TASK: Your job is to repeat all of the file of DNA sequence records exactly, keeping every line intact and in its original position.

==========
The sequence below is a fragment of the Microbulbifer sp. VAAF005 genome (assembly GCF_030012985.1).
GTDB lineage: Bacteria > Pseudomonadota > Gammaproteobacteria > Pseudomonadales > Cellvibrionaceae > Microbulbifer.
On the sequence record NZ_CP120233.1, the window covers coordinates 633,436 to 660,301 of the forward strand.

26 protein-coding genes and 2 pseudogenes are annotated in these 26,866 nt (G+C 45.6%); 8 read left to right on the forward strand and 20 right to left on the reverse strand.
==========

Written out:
The sequence below is a fragment of the Microbulbifer sp. VAAF005 genome (assembly GCF_030012985.1).
GTDB lineage: Bacteria > Pseudomonadota > Gammaproteobacteria > Pseudomonadales > Cellvibrionaceae > Microbulbifer.
On the sequence record NZ_CP120233.1, the window covers coordinates 633,436 to 660,301 of the forward strand.

26 protein-coding genes and 2 pseudogenes are annotated in these 26,866 nt (G+C 45.6%); 8 read left to right on the forward strand and 20 right to left on the reverse strand.